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Restarting a climb to the SUMMIT

Restarting a climb to the SUMMIT

As NIHR enters a new phase in supporting the restart of portfolio research, the SUMMIT Study is making great strides in resuming patient appointments that were initially delayed due to COVID-19.

The study, running at University College London Hospitals NHS Trust (UCLH), is the largest ever UK lung cancer low dose CT screening study, and seeks to detect lung cancer early amongst at-risk Londoners whilst assisting development of a new blood test for the early detection of many types of cancer. 

SUMMIT aims to recruit 25,000 men and women aged 50-77 in London who are at higher risk of cancer due to their smoking history. All participants provide a blood sample, which will be analysed to evaluate whether lung and other cancers can be detected early through genomic signals in the blood.

The COVID pandemic has led to delays in both follow ups and new recruitments. The team have instituted new working patterns and participant flows to allow a safe re-opening of the four lung health check centres which will have caught up on all delayed clinically necessary appointments by the end of August with the first new recruits due in September.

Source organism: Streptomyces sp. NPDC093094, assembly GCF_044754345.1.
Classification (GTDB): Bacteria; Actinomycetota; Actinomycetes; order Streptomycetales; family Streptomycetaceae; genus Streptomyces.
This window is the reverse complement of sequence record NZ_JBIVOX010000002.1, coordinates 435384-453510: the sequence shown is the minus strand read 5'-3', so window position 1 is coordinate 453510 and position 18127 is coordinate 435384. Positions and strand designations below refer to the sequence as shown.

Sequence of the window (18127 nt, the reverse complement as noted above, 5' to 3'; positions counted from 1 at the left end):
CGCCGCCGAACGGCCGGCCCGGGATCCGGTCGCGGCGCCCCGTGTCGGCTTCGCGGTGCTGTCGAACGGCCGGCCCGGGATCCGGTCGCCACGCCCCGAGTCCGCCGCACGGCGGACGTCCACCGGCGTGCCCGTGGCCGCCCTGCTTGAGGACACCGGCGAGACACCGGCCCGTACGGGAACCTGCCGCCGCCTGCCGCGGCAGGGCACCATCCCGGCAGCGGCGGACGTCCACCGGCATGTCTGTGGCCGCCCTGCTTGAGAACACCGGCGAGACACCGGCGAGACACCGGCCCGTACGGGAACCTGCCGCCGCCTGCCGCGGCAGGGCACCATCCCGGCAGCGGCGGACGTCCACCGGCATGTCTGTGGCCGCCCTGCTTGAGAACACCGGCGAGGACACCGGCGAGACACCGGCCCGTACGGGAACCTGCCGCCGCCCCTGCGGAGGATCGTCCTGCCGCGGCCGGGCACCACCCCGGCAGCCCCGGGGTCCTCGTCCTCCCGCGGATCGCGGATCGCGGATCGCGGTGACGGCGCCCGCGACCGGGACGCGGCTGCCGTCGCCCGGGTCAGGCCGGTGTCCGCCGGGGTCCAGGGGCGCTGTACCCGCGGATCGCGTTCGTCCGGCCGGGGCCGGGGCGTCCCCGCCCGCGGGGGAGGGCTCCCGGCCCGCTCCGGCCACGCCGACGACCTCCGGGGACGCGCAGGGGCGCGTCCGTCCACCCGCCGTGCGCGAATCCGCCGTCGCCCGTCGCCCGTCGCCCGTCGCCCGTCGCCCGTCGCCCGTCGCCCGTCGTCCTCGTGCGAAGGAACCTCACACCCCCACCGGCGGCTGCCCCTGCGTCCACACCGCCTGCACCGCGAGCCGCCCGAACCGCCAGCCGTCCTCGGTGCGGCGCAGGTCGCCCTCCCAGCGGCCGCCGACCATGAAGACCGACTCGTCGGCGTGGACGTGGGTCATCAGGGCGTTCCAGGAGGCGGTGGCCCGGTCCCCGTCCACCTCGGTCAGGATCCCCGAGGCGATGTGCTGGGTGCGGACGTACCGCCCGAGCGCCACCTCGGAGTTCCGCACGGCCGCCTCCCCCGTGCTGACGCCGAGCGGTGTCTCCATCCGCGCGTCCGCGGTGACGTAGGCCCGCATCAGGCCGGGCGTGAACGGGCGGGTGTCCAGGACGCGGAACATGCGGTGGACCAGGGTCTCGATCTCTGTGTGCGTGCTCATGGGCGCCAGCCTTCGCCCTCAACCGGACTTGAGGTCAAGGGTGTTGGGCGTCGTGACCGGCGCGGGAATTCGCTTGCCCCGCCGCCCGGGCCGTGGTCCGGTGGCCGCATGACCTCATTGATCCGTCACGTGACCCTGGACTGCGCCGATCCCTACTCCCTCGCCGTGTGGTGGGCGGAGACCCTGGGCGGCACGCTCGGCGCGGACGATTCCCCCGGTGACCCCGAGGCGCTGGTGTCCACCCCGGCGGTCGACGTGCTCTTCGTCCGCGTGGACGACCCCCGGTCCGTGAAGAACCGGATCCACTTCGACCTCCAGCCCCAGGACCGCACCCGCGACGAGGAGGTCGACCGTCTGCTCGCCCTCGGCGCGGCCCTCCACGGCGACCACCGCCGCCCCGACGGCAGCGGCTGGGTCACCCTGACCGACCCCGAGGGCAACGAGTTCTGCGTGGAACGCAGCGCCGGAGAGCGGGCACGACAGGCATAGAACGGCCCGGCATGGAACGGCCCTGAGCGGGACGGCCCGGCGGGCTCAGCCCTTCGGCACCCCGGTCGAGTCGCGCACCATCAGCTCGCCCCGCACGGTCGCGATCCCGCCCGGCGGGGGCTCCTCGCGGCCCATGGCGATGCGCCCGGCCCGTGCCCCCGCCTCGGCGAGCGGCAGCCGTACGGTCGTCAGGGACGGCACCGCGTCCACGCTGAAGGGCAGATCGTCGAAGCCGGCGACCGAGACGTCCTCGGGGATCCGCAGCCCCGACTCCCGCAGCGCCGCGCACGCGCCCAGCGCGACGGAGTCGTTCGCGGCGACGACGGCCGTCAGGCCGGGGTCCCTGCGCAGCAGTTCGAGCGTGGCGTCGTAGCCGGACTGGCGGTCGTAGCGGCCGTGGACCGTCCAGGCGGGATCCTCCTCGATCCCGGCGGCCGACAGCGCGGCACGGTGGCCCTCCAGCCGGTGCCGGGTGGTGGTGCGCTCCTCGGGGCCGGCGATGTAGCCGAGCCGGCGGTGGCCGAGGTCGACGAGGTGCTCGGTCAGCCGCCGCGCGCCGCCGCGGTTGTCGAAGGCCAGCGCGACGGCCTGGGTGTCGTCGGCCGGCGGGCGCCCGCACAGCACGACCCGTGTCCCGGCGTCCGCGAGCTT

“It has been a great effort by the team to get the SUMMIT study up and running again,” says Sam Janes, Professor of Respiratory Medicine at UCL/UCLH and Chief Investigator of the SUMMIT Study. “I am hugely grateful to the UCL Cancer Trials Centre, clinical fellows, senior research nurses, the SUMMIT contact centre and the site teams for working so hard to make sure that these participants are seen. As we know, early diagnosis is key to successful lung cancer treatment, so these follow up appointments are crucial.”

Lung cancer is the biggest cancer killer in the UK, as most people only experience symptoms when the cancer is at an advanced stage and difficult to treat. This large-scale study provides a unique opportunity to detect lung cancer much earlier in those that smoke, whilst treatment is still more likely to be successful.

Click here to find out more about the SUMMIT Study.